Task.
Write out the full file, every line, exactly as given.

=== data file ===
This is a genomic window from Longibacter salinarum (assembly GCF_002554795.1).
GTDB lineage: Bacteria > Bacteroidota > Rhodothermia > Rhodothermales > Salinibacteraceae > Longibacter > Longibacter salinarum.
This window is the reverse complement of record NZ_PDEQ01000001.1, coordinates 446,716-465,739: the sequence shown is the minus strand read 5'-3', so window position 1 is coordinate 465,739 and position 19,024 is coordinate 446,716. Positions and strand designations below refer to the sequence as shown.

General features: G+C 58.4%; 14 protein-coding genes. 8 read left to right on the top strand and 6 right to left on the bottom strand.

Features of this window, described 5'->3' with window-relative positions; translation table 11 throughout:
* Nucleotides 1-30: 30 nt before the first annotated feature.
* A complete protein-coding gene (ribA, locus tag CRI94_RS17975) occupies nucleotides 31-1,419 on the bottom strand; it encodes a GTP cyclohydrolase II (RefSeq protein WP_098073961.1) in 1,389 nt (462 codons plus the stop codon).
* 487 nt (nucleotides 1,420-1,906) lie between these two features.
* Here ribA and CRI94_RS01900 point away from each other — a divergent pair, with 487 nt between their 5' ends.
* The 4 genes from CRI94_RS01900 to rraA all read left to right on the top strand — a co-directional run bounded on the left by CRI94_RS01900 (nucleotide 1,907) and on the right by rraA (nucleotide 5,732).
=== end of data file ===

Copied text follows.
This is a genomic window from Longibacter salinarum (assembly GCF_002554795.1).
GTDB lineage: Bacteria > Bacteroidota > Rhodothermia > Rhodothermales > Salinibacteraceae > Longibacter > Longibacter salinarum.
This window is the reverse complement of record NZ_PDEQ01000001.1, coordinates 446,716-465,739: the sequence shown is the minus strand read 5'-3', so window position 1 is coordinate 465,739 and position 19,024 is coordinate 446,716. Positions and strand designations below refer to the sequence as shown.

General features: G+C 58.4%; 14 protein-coding genes. 8 read left to right on the top strand and 6 right to left on the bottom strand.

Features of this window, described 5'->3' with window-relative positions; translation table 11 throughout:
* Nucleotides 1-30: 30 nt before the first annotated feature.
* A complete protein-coding gene (ribA, locus tag CRI94_RS17975) occupies nucleotides 31-1,419 on the bottom strand; it encodes a GTP cyclohydrolase II (RefSeq protein WP_098073961.1) in 1,389 nt (462 codons plus the stop codon).
* 487 nt (nucleotides 1,420-1,906) lie between these two features.
* Here ribA and CRI94_RS01900 point away from each other — a divergent pair, with 487 nt between their 5' ends.
* The 4 genes from CRI94_RS01900 to rraA all read left to right on the top strand — a co-directional run bounded on the left by CRI94_RS01900 (nucleotide 1,907) and on the right by rraA (nucleotide 5,732).